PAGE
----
“Personal narrative is an expansive, hyper creative form these days. Even if you’re writing a straight-forward story, you can borrow from more experimental narratives. The point is to find the model that works for you.” – Donna M. Johnson
This July, our month-long virtual Summer Writing Retreat features three great classes (Fiction, Memoir, Revision), plus weekly special events. The Memoir class will be taught by Donna M. Johnson, an amazing instructor who always finds a compelling and inspiring way to approach memoir that resonates with writers at all levels of experience. This year, Donna will be tackling “Memory + Form: Finding Models of Inspiration in Memoir” and we are so excited to see how the four weeks unfold.
We asked Donna to share some thoughts on the class with us – here’s what she had to say.
Scribe: You’ve taught at the Summer Writing Retreat previously, welcome back! Can you tell us why you enjoy this event and spending time with this community of writers?
DMJ: I love teaching at the WLT Summer Writing Retreat because it reminds me that the main reason we are on the planet is to connect with each other and share our stories. Helping students figure out how best to tell their stories is a sacred trust and one that always moves me. Plus, I learn so much from WLT participants–about writing, about life and about how to be a better instructor. Many of my students have become dear friends.
Scribe: You’re teaching the Memoir class and are focusing on Memory+Form: Finding Models of Inspiration in Memoir- can you tell us why you wanted to approach memoir from this angle?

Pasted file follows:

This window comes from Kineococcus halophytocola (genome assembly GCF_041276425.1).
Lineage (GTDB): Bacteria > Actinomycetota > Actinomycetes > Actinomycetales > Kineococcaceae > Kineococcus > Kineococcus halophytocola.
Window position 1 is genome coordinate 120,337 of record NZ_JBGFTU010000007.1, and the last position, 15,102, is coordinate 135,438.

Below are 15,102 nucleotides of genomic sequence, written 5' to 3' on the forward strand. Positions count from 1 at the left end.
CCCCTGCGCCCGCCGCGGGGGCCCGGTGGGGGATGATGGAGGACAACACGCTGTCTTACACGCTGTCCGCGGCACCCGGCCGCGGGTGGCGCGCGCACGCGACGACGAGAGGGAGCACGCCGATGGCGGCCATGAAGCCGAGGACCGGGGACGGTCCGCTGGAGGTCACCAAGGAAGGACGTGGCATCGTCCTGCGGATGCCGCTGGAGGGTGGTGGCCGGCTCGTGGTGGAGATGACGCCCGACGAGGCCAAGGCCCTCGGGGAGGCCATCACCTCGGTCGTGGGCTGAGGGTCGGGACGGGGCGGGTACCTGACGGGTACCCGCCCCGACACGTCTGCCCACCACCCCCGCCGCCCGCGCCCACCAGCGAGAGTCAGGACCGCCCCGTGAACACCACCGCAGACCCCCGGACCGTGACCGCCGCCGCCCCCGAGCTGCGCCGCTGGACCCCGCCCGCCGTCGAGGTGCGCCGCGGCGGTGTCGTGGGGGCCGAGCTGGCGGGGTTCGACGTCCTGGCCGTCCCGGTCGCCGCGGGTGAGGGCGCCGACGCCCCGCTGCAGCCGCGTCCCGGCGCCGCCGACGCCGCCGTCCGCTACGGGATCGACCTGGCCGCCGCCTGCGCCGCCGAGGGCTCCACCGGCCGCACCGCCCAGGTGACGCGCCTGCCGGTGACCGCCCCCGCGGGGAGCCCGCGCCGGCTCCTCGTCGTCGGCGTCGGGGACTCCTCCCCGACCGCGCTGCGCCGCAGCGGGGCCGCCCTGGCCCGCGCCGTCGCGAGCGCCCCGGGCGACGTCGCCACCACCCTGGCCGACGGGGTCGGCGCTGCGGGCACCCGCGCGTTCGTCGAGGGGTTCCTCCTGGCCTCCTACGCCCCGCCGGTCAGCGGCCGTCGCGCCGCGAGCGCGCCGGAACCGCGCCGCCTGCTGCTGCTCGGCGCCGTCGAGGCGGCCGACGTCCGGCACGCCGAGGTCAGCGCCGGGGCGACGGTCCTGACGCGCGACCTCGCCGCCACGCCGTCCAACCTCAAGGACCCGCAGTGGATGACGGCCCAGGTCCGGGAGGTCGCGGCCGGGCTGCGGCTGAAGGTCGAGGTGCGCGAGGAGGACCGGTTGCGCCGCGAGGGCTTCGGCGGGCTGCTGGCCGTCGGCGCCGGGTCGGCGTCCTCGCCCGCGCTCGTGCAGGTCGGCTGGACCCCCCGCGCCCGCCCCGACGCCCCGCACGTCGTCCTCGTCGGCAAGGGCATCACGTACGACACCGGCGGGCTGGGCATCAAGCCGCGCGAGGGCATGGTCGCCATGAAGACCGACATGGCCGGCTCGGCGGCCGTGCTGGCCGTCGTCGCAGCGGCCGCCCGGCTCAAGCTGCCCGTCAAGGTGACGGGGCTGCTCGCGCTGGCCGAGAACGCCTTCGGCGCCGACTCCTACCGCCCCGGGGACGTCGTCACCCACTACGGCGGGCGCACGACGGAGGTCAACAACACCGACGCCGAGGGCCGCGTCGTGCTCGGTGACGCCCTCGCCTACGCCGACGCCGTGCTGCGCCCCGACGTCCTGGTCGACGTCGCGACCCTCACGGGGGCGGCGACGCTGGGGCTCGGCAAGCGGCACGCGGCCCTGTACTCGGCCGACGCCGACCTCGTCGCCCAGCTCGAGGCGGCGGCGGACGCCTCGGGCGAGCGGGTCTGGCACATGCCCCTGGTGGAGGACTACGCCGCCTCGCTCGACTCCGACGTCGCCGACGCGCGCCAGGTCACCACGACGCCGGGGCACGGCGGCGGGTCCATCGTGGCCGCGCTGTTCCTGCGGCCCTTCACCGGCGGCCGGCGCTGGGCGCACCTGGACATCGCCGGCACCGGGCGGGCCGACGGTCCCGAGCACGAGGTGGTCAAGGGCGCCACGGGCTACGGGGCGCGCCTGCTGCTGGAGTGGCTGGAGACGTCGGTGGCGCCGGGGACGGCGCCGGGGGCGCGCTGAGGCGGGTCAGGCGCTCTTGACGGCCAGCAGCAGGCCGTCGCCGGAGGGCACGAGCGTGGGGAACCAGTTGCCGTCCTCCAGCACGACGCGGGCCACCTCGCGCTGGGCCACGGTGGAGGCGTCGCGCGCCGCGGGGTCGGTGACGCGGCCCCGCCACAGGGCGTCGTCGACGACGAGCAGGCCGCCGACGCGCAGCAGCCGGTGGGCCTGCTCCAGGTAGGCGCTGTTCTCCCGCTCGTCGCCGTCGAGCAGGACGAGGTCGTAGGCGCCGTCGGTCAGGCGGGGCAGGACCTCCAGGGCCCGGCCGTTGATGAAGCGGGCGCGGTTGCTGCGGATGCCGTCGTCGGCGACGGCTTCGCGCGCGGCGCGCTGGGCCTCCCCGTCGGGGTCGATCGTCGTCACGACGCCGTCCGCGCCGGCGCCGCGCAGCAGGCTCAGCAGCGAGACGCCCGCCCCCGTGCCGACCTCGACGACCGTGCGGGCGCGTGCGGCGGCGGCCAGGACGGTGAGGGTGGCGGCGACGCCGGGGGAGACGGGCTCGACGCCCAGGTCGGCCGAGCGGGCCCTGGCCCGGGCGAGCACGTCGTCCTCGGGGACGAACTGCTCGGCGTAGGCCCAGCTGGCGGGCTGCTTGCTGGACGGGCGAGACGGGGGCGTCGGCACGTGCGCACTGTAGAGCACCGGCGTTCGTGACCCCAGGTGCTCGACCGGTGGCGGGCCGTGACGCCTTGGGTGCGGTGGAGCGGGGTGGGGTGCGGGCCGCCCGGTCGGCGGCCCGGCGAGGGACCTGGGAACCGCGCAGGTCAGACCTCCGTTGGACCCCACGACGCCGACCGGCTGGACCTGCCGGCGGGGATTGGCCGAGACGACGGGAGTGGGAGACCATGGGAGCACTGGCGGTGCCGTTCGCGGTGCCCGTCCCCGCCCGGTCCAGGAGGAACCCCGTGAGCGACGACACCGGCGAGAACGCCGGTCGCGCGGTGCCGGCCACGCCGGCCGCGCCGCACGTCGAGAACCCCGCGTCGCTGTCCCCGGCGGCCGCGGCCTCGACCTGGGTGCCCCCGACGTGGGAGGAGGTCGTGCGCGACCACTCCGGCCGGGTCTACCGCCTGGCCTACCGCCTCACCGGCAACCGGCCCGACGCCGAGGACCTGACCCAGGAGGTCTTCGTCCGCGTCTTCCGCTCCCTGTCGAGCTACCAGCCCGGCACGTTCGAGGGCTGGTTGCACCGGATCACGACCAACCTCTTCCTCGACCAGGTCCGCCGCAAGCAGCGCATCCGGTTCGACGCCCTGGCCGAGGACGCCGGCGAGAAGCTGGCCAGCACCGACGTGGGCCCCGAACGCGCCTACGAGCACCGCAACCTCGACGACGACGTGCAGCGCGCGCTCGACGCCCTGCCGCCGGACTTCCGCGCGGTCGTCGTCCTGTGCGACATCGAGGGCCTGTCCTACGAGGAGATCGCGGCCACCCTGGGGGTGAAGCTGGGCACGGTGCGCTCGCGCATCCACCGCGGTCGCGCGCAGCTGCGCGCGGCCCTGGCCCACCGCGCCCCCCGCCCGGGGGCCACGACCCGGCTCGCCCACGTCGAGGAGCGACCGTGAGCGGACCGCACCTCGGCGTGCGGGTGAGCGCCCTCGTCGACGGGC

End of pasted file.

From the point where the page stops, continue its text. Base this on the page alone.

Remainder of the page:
DMJ: I hope the different models of memoir we study in class will broaden the definition of personal narrative for participants and free them up creatively. Personal narrative is an expansive, hyper creative form these days. Even if you’re writing a straight-forward story, you can borrow from more experimental narratives. The point is to find the model that works for you. Better yet, create your own!
Scribe: How does this topic resonate with your own work and your own development as a writer?
DMJ: I understood very little about memoir when I wrote Holy Ghost Girl. I thought personal narrative was just like fiction–only true. Or that it was some form of journalism–with the lead buried. You can see how confused I was. I’ve learned since that memoir is a completely different form, written to different ends. My first book was written in 18 months. It was a fast write and it’s a fast read–too fast. I’m trying to learn to slow the story down and to trust the reader to pick up connections and subtleties. Not everyone is my reader.
I’m also learning that in memoir, it’s okay to break away from the story (see Melissa Febos and Nick Flynn) and offer reflection and even outside commentary. Memoir is about making sense of what happened–not simply archiving past events. This see-sawing back and forth between the past and the present is difficult. I struggle with it in my own work, often unsuccessfully. I also struggle with trusting myself as a writer; If I think some tangent is important in my story, it’s important. Writing group be damned. My job as a writer is to figure out how to make that tangent work–and without over explaining it.
Scribe: How would you finish this sentence: If the students in my class take away one thing from the four weeks, I hope it’s:
DMJ: You can do this! We can do this! Persist!
Donna M. Johnson is the author of Holy Ghost Girl, a memoir critically acclaimed by the New York Times, O Magazine, Texas Monthly, Beliefnet, NPR’s Interfaith Voices, People and many other publications and blogs. The book was named to the Oprah.com Memoirs We Love list and was chosen by Publishers Weekly as a Top 10 pick. Holy Ghost Girl took top honors in the Spirituality category at the New York Books for a Better Life Awards and won the Mayborn creative Nonfiction prize. Donna was recently awarded a three-year fellowship at the Lucas Artist Residency in Saratoga, CA. She is currently at work on a project that combines investigative journalism with personal narrative.
Click here to learn more about Donna M. Johnson’s memoir class at the 2022 Summer Writing Retreat.